Why has there been an escalation in protests in Egypt?
The earthquake that transformed Egypt in the beginning of the year hasn’t reached far or deep enough because the military – the backbone of the Mubarak regime – sided with the revolutionaries in the hope of safeguarding its status and privileges.
And last week the brass tried to force their will on the people and the revolution by presenting their version of the constitution that will govern the country in the future, triggering anger and disappointment among the majority of the body politique in the country.
The military’s draft does contain some good guidelines and principles. But putting the armed forces above the state and above all three civilian authorities is a policy borrowed from a past era and has no place in Egypt’s democratic future.
The ill-timed and ill-fated attempt by the generals to go about business as usual didn’t go down well with those insisting the people are the source of all constitutional legitimacy.
Furthermore, the excessive use of force by the security forces that seem to act with vengeance against protesters, killing tens and injuring hundreds within a few hours is absolutely unacceptable to Egyptians in the post Mubarak era.
Egypt’s ruling military could and should have shown far more restraint in advancing their interests and in responding to the legitimate right of Egyptians, especially the families of those killed during the revolution who demonstrated late Friday after the large turn out in Tahrir Square and other squares in the country.
As the prestigious, Cairo-based Al-Azhar underlined in its ‘Arab Spring charter’ guidelines for democracy in the Arab world earlier this month, the use of violence against peaceful citizens delegitimises the ruling authority and ends its reason d’etre.
Is that why the Sharaf government resigned?
The government that contends to speak in the name of the people/revolution couldn’t and shouldn’t accept such bloodshed to be carried out in its name or under its watch.
Prime Minister Issam Sharaf was one of the first politicians to come into Tahrir Square to be with the revolutionaries after his appointment to make it clear where he stood. Several months later however, it’s obvious that SCAF, not the civilian government, has been governing Egypt since revolution.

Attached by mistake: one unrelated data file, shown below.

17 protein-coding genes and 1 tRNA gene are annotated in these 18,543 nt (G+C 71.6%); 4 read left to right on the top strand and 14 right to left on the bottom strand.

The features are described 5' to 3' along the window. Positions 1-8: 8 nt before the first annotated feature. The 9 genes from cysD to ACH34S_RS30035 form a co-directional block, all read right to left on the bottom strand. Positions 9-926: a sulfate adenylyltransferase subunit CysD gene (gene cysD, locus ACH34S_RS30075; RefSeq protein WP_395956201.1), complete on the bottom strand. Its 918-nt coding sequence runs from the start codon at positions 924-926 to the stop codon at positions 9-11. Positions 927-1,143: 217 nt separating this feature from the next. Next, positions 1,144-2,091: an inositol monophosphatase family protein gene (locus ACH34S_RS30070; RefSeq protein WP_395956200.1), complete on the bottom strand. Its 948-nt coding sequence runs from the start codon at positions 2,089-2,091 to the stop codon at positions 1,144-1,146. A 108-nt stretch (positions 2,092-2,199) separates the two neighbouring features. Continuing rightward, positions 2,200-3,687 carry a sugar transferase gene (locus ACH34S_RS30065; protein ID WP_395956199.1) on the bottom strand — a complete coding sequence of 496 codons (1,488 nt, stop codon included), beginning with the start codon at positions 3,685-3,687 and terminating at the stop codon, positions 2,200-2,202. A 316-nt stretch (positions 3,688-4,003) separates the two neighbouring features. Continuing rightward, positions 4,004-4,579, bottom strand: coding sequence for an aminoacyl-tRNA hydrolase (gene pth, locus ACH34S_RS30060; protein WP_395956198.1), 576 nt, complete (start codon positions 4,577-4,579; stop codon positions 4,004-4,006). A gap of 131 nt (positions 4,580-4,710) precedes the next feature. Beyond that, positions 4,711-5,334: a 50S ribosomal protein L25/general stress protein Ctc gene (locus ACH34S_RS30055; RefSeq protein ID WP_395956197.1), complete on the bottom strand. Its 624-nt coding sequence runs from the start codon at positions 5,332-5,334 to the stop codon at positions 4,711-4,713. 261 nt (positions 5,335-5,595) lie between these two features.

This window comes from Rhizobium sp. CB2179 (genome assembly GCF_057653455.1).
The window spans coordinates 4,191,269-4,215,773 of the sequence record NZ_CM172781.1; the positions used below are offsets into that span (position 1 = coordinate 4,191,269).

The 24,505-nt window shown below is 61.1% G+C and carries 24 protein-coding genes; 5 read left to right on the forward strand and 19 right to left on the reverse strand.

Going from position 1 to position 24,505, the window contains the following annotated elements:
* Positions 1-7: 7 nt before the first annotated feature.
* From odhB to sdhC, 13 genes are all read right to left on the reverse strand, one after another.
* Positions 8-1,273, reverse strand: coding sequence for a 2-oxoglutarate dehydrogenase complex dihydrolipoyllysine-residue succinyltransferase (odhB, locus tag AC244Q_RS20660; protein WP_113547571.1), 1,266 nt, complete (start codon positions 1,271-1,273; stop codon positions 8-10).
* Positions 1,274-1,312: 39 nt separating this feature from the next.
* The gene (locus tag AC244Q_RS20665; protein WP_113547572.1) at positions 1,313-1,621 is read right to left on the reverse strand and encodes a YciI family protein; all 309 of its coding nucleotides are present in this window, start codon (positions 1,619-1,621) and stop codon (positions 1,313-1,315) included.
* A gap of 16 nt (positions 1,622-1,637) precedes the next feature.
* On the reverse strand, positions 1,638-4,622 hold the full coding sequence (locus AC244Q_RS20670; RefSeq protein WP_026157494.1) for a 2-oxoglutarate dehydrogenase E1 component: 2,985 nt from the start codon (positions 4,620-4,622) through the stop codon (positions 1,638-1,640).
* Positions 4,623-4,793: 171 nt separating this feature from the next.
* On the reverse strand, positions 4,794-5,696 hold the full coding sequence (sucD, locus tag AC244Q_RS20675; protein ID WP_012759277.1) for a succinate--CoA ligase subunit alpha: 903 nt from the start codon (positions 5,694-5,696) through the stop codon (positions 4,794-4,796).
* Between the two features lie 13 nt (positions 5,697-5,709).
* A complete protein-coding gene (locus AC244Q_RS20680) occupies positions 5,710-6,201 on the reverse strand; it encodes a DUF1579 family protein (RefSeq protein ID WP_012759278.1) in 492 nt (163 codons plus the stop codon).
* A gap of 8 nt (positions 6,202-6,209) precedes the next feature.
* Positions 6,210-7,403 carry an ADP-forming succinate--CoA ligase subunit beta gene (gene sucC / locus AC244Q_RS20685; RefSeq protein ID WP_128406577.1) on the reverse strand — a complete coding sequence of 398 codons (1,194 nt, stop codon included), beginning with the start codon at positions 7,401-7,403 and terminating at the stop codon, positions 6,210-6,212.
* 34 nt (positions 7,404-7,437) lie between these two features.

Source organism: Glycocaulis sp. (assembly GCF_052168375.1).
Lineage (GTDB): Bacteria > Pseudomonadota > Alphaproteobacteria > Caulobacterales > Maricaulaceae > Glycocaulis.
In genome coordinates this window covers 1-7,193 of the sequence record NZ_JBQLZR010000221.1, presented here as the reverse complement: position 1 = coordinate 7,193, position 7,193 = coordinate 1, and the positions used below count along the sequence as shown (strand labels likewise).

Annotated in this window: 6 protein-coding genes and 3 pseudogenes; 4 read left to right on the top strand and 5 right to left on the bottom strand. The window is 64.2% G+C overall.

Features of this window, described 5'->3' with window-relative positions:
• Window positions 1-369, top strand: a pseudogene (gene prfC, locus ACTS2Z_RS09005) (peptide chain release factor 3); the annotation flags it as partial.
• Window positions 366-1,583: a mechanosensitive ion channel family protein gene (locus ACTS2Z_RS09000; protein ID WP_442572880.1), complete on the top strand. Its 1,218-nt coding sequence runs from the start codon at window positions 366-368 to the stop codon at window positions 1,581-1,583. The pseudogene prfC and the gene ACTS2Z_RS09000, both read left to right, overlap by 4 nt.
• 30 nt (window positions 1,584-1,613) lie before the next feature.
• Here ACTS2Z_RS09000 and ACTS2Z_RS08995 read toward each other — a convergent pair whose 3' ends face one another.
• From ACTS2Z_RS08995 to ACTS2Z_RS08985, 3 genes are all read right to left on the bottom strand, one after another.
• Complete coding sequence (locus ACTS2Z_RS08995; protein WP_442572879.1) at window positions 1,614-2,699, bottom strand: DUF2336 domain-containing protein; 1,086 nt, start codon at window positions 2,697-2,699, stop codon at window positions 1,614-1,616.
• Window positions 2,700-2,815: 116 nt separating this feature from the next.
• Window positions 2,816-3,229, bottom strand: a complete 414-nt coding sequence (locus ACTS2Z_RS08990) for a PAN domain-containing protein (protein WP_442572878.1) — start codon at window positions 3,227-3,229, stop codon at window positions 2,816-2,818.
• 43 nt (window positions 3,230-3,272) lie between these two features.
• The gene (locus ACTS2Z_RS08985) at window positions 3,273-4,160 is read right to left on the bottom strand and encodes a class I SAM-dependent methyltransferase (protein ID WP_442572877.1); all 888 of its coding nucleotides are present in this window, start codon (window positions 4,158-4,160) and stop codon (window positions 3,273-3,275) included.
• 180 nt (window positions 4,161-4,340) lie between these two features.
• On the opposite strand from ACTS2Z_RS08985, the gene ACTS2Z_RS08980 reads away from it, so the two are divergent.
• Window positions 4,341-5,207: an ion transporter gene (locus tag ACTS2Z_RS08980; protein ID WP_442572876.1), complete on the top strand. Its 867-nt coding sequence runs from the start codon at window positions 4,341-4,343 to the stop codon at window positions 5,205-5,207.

That’s why regardless of the identity of the next interim or care taker government through the elections, it must insist on its autonomy from the generals to ensure its credibility in the eyes of the people.
Indeed, the roadmap towards democracy must be transparent and fully representative of the revolutionary forces.
As some of Egypt’s leading independent intellectuals proposed, the way forward must begin with a civilian government for national salvation with the needed authorities, followed by an election of a special commission that will write up a constitution, followed by presidential elections that end SCAF’s mandate and puts the country completely and entirely on civic and democratic tracks.
The revolution is not about half measures. It’s about a clean break with the past. Better that such transformation take place through peaceful transition, but take place it must. There’s no other way towards fulfilling the goals of the revolution.
But would the military accept to return to the barracks and forgo its privileges?
In the end of the day the generals have no other choice but to side with the people of Egypt. This is not only common sense it’s in their and the country’s vital interest.
Egypt’s national security is at stake, and Egyptians wouldn’t have it any other way.
They want their military to be strong in order to protect the sovereignty and independence of the nation. And the military needs a strong and vibrant democracy if they are to be a force to reckon with in the 21st century.
Indeed, the armed forces have an important role in ensuring the respect of the country’s constitution on the long term.
That can’t be the case if they are to become its primary violators.
And that also means that the military is part and parcel of the state’s institutions and falls under, not above, the sovereignty of the nation.
The generals can’t have their cake and eat it too. A democracy isn’t functional if it’s not extended to the armed forces.
The generals couldn’t decide their own budget and impose it on the people, or carve their own area of interest in the economy and polity of the nation.
Nor should they be exempted from retrospection or alternation that serves the higher interest of the country and its national security.
There is an easy way and an arduous way for all this to happen. But either way, happen it will, sooner or later. The people have spoken loud and clear. It’s up to the generals to stand up and salute the steadfast of their people and save the nation unneeded delays and suffering.
Marwan Bishara’s upcoming Book, The Invisible Arab: the promise and peril of the Arab revolutions, comes out in January 2012.